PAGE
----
The Mysteries of Oscar Wilde

Photograph taken in 1882 by Napoleon Sarony

A century after he died, Oscar Wilde has reached unprecendented heights of popularity. Recently commemorated with a window in Westminster Abbey, his plays long established as a staple of modern stage and film, Wilde has become a secular icon. His life is endlessly replayed in books, films and on television while his wit is re-cycled in anthologies and on bookmarks – vindication indeed for a man who once said ‘There is only one thing worse than being talked about, and that is not being talked about.’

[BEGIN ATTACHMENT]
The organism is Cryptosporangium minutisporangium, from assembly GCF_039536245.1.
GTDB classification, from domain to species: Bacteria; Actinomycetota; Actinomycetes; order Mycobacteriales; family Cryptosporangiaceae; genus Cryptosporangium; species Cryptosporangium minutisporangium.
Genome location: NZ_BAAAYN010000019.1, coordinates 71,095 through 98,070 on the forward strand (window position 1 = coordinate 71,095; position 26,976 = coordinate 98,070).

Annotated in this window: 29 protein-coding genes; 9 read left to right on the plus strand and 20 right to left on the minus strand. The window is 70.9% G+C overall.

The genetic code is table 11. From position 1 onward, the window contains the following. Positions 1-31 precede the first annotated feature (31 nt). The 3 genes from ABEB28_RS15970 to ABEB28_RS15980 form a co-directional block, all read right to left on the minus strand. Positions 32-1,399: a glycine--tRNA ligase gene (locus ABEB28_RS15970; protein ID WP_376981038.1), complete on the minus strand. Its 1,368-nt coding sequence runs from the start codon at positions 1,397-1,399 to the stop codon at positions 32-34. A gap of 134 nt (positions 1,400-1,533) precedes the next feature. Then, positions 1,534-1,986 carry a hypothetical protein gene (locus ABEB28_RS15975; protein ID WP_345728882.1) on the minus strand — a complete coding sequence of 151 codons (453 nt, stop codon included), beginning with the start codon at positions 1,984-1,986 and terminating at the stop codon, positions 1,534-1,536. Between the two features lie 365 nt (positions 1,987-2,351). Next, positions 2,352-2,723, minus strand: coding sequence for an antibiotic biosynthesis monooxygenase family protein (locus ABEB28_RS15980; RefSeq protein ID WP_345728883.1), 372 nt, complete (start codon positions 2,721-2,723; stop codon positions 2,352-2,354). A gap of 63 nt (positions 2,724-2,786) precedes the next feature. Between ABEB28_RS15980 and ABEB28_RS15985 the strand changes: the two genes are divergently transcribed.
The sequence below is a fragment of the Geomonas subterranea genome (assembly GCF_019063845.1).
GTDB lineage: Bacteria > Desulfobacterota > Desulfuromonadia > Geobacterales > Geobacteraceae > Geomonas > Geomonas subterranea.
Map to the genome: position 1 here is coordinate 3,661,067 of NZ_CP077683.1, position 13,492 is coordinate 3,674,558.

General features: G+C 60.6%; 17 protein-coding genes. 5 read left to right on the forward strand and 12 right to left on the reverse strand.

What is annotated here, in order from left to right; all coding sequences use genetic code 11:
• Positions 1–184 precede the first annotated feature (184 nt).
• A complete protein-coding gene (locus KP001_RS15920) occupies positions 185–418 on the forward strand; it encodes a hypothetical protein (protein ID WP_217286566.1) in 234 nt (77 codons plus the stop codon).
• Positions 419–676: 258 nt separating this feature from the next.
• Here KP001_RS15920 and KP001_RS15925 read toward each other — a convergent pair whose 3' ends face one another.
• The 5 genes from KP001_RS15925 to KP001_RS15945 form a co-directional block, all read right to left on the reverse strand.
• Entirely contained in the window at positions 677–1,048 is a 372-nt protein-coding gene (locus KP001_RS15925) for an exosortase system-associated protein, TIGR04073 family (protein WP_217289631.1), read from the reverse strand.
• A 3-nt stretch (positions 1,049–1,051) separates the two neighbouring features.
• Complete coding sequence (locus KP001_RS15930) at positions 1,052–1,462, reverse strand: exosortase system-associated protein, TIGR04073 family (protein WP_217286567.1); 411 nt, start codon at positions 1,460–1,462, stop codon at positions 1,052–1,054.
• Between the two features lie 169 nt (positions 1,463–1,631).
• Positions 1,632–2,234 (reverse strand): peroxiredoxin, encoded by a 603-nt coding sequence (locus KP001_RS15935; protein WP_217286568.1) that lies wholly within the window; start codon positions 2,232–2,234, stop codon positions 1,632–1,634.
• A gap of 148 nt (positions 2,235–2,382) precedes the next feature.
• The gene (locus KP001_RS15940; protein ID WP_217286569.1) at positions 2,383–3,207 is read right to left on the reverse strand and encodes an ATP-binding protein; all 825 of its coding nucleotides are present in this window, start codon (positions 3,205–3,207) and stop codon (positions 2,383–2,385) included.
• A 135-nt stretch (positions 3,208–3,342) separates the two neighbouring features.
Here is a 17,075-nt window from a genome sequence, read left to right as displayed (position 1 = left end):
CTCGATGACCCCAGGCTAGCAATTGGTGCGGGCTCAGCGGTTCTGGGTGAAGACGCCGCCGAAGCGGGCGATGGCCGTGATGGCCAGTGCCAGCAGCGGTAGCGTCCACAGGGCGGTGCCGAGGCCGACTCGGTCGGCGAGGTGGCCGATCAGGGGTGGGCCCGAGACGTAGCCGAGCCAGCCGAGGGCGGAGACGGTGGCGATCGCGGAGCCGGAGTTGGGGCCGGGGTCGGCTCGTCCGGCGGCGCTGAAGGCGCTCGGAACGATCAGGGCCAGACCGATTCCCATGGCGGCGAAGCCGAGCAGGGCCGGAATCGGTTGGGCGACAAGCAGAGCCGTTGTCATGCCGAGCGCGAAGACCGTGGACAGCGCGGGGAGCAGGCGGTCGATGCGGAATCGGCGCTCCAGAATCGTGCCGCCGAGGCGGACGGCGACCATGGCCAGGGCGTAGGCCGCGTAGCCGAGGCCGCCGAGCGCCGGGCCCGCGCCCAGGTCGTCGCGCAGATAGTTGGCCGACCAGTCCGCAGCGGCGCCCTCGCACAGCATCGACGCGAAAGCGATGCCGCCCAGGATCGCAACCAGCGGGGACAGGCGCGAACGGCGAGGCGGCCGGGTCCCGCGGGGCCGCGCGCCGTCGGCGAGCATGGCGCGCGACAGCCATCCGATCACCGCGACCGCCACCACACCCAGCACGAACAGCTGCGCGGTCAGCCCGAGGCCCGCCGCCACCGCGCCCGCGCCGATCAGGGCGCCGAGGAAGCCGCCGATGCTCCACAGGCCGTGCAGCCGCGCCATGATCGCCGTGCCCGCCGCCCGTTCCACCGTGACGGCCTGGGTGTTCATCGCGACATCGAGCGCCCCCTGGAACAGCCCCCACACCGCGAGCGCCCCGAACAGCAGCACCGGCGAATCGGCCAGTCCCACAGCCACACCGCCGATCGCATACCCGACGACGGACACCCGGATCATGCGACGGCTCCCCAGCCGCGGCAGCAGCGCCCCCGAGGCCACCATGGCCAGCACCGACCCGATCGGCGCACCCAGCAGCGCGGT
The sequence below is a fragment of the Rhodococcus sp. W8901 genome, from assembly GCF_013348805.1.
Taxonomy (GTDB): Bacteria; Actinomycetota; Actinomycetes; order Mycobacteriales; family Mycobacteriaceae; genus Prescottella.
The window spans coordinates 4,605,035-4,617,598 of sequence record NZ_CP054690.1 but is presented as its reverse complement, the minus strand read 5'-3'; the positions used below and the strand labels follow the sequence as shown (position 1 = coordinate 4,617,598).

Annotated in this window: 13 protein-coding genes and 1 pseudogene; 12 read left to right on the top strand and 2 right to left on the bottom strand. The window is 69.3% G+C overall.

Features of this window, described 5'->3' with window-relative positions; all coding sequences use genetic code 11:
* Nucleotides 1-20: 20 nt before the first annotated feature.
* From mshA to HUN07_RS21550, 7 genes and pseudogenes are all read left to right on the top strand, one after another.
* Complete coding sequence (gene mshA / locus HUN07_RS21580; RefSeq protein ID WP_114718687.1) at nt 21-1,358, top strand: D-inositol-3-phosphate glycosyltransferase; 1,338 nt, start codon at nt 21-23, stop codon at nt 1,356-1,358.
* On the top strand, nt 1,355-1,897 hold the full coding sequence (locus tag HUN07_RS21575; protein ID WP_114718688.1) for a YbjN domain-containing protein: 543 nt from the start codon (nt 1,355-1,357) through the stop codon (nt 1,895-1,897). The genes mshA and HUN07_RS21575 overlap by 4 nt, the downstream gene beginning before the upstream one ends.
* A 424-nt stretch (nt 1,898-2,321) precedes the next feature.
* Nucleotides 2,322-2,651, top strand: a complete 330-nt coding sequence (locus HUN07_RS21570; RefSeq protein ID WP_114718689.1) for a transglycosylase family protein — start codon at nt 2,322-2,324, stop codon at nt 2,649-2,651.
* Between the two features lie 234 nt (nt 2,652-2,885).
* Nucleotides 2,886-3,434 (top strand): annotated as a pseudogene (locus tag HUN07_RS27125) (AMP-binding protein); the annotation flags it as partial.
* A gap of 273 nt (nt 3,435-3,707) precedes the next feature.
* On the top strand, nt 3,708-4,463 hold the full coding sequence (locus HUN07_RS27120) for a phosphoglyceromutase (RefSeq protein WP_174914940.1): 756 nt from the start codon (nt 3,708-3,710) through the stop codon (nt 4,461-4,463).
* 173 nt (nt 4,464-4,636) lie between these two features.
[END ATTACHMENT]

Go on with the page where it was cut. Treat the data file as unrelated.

Yet though Wilde lived his life in a blaze of self-generated publicity, the causes of his catastrophic fall are surrounded by mystery. The events of his trials, imprisonment and early death have been exhaustively recreated in film and plays.  He himself chronicled his disastrous relationship with Lord Alfred Douglas – ‘Bosie’ – in the prison letter later published as De Profundis. Since his death writers of the calibre of H.

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